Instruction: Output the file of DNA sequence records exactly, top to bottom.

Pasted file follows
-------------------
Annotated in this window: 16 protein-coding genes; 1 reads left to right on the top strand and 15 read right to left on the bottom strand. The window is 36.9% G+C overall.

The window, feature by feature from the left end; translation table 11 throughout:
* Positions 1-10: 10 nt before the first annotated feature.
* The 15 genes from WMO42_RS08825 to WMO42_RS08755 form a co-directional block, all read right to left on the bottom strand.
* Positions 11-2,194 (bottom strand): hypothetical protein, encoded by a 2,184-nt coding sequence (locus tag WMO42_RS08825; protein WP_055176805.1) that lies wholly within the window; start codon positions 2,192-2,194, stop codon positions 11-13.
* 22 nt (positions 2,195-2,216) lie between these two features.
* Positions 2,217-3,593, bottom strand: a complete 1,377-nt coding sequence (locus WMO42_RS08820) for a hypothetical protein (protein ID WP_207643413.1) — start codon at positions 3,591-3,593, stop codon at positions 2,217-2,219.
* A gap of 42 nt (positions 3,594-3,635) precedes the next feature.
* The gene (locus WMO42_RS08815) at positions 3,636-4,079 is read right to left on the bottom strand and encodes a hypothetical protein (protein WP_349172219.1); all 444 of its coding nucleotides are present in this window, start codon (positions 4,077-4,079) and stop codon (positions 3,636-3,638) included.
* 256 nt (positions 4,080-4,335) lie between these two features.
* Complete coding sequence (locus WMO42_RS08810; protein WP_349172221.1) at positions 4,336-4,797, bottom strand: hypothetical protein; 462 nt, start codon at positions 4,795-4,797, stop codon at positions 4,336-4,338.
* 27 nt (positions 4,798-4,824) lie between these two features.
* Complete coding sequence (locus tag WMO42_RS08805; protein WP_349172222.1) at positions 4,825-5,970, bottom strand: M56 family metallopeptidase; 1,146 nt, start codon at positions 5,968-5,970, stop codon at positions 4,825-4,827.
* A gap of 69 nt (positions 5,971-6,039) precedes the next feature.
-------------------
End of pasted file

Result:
Annotated in this window: 16 protein-coding genes; 1 reads left to right on the top strand and 15 read right to left on the bottom strand. The window is 36.9% G+C overall.

The window, feature by feature from the left end; translation table 11 throughout:
* Positions 1-10: 10 nt before the first annotated feature.
* The 15 genes from WMO42_RS08825 to WMO42_RS08755 form a co-directional block, all read right to left on the bottom strand.
* Positions 11-2,194 (bottom strand): hypothetical protein, encoded by a 2,184-nt coding sequence (locus tag WMO42_RS08825; protein WP_055176805.1) that lies wholly within the window; start codon positions 2,192-2,194, stop codon positions 11-13.
* 22 nt (positions 2,195-2,216) lie between these two features.
* Positions 2,217-3,593, bottom strand: a complete 1,377-nt coding sequence (locus WMO42_RS08820) for a hypothetical protein (protein ID WP_207643413.1) — start codon at positions 3,591-3,593, stop codon at positions 2,217-2,219.
* A gap of 42 nt (positions 3,594-3,635) precedes the next feature.
* The gene (locus WMO42_RS08815) at positions 3,636-4,079 is read right to left on the bottom strand and encodes a hypothetical protein (protein WP_349172219.1); all 444 of its coding nucleotides are present in this window, start codon (positions 4,077-4,079) and stop codon (positions 3,636-3,638) included.
* 256 nt (positions 4,080-4,335) lie between these two features.
* Complete coding sequence (locus WMO42_RS08810; protein WP_349172221.1) at positions 4,336-4,797, bottom strand: hypothetical protein; 462 nt, start codon at positions 4,795-4,797, stop codon at positions 4,336-4,338.
* 27 nt (positions 4,798-4,824) lie between these two features.
* Complete coding sequence (locus tag WMO42_RS08805; protein WP_349172222.1) at positions 4,825-5,970, bottom strand: M56 family metallopeptidase; 1,146 nt, start codon at positions 5,968-5,970, stop codon at positions 4,825-4,827.
* A gap of 69 nt (positions 5,971-6,039) precedes the next feature.